Common Lupus Flare Triggers to Avoid
Lupus flares are not always predictable and can come on at seemingly the most random of times. However, there are a few things you can do to avoid certain triggers that may end up setting flares in motion.
I know everyone says this and it seems super obvious, super vague and above all, super hard to do. Those are all true statements. However, there are things you can do to minimize and manage your stress to ensure your body and mind remain calm.
Whether you work or are a student, make sure you take some time for yourself to unwind. Whether this means painting your toenails, sitting in a bath or curling up with a cup of tea and a good book, make sure you have some serious “me” time a couple of times a week.
This can help take your mind off of your daily stressors and will set your body up to a healing path. Every now and then, when you can afford it, try and treat yourself with a massage or a pedicure or manicure — or whatever will really help you relax. As this is rather expensive, it isn’t wise to make a habit of it, but every once in a while will do you good!
2. Poor Sleep
Many of us have terrible sleeping habits, due to stress, lupus, family life or our jobs. While it may not be possible to get an amazing night’s rest every single night, it is always worth a try. Before you go to bed, set aside a few moments to unwind and relax away from the computer and any other electronic devices.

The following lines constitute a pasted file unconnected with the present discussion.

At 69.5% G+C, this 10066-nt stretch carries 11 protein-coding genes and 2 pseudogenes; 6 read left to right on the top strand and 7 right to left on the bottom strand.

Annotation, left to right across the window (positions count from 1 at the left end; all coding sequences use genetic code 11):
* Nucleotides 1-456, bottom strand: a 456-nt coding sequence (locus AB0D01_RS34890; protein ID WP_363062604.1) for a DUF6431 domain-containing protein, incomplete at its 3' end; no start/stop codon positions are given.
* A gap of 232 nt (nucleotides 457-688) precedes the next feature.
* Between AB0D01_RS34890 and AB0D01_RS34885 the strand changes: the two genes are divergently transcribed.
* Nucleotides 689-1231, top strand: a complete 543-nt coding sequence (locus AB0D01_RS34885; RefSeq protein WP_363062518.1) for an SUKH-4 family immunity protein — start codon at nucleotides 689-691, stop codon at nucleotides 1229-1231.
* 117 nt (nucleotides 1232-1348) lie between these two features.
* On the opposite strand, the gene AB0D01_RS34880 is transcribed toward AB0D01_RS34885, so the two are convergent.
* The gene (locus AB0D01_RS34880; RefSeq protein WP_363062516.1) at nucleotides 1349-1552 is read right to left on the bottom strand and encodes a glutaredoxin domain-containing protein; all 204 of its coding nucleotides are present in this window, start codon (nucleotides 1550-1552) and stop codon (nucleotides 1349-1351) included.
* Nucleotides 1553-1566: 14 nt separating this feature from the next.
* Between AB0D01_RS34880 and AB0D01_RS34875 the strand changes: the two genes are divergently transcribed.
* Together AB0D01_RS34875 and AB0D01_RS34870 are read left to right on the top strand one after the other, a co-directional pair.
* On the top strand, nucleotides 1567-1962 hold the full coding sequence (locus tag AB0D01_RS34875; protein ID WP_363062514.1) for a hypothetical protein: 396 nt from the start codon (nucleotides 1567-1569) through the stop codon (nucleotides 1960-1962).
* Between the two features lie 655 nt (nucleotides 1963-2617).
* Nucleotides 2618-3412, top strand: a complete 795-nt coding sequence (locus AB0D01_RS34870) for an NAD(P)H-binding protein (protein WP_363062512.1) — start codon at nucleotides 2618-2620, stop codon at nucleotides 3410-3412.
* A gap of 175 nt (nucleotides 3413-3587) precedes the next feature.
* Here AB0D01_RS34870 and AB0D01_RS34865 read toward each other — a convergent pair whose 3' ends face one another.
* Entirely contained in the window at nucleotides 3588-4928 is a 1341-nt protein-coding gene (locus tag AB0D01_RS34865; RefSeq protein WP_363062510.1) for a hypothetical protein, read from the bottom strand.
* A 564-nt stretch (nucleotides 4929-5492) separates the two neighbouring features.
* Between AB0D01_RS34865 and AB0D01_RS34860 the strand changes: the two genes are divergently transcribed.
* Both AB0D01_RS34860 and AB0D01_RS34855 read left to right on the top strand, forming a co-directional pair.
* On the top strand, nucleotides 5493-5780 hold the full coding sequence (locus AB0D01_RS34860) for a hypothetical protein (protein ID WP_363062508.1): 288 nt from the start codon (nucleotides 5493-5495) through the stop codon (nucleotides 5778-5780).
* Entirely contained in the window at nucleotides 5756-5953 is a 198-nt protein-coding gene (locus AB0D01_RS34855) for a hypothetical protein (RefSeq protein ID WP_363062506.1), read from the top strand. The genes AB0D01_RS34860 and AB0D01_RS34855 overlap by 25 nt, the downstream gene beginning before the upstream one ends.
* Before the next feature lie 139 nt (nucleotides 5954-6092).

Take the time to either listen to some nature or white noise sounds or even listen to a guided meditation. Try and block off eight to nine (or more if exhaustion is a big symptom for you) hours per night dedicated to sleeping and use those hours to either sleep or relax without any outside influence.
Sleeping well can bolster your immune system and help you avoid a whole host of illnesses that can trigger a lupus flare.
3. Eating Badly
Unfortunately there is no magical diet that will cure lupus, the way a lot of fraudsters claim. But this doesn’t mean you should eat badly.
Eating excessive amounts of sugar or fat can contribute to your body feeling sluggish and an overall “sick” feeling, which can lead to lupus flares or activate your symptoms. Personally, I find that lots of protein ups my energy and this may be helpful to you. Try and eat a balanced diet with a limited amount of sugar, salt and fat and an increased amount of protein.
Additionally, nightshade vegetables (tomato, eggplants and peppers) and alfalfa sprouts are said to increase inflammation and therefore can trigger a lupus flare. Of course, you can have these things in moderation, but eating too many of them may cause an issue.
4. Colds and Flus
Depending on your profession, you may be completely unable to stay away from the flu and cold virus during flu and cold season. The flu and cold viruses typically spread because during the winter months, we are all indoors more often and more susceptible to spreading illnesses between us. This means that anywhere you work could potentially turn into a cesspool of germs.
Try to avoid hand contact with those who are ill and avoid putting on lotion at the office, as this can actually spread the virus around. Invest in a good hand sanitizer and use it as much as you feel is necessary.